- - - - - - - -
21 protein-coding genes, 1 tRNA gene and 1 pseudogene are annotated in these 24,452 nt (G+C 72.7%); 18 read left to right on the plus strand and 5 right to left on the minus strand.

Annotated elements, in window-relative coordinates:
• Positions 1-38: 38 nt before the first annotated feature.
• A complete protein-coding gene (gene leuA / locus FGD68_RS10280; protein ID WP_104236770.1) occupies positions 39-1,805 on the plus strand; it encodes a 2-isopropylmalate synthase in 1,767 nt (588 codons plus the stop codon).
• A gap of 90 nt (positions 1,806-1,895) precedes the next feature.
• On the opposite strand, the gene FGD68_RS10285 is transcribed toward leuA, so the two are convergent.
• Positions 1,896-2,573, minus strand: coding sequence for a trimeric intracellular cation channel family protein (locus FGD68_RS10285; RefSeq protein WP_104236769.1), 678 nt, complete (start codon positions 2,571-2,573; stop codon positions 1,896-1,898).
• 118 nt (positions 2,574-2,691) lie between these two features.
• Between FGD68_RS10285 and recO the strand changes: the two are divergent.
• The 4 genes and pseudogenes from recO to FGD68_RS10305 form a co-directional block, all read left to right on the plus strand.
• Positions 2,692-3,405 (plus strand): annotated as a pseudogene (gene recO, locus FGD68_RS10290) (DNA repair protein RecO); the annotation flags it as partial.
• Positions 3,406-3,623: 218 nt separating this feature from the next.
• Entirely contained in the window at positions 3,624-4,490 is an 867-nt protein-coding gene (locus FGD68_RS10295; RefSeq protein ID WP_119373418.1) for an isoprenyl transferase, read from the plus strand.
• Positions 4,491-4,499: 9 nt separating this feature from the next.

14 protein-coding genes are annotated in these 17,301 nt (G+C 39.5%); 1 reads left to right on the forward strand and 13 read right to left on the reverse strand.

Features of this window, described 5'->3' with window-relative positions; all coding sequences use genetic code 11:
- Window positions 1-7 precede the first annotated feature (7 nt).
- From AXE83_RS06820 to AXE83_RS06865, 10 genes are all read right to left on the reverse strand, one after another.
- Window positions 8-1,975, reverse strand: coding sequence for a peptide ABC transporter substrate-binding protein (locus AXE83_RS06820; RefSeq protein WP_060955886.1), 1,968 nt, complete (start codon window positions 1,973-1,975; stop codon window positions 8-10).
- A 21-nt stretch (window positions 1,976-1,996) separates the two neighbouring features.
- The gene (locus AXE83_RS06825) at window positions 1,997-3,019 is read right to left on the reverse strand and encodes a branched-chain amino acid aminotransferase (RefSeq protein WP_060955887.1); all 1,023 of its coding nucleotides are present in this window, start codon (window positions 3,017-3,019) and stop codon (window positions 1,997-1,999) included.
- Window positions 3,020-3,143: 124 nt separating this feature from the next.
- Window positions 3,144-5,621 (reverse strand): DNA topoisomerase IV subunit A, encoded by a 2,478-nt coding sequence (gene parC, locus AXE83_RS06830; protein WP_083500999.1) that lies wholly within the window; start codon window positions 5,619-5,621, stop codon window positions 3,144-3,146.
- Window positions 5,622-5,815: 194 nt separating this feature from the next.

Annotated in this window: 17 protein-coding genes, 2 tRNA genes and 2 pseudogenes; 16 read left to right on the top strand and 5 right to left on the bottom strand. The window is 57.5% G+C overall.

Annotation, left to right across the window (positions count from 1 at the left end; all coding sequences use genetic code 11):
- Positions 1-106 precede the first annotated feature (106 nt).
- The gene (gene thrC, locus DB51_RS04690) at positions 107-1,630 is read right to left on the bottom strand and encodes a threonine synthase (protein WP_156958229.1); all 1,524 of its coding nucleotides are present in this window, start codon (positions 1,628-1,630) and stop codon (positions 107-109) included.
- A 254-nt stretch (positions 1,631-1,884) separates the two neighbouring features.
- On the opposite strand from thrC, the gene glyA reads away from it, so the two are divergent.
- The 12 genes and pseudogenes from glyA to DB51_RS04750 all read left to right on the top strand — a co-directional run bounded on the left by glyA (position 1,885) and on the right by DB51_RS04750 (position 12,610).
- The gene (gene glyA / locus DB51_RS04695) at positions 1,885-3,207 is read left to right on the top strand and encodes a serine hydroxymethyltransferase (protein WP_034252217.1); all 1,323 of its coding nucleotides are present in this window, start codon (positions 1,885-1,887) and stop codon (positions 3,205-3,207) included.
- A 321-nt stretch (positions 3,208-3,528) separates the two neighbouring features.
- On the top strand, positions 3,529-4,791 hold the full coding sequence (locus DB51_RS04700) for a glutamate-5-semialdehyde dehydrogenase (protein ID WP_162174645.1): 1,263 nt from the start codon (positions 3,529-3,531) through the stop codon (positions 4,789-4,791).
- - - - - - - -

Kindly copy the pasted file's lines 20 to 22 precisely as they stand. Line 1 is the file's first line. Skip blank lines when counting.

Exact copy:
- A 21-nt stretch (window positions 1,976-1,996) separates the two neighbouring features.
- The gene (locus AXE83_RS06825) at window positions 1,997-3,019 is read right to left on the reverse strand and encodes a branched-chain amino acid aminotransferase (RefSeq protein WP_060955887.1); all 1,023 of its coding nucleotides are present in this window, start codon (window positions 3,017-3,019) and stop codon (window positions 1,997-1,999) included.
- Window positions 3,020-3,143: 124 nt separating this feature from the next.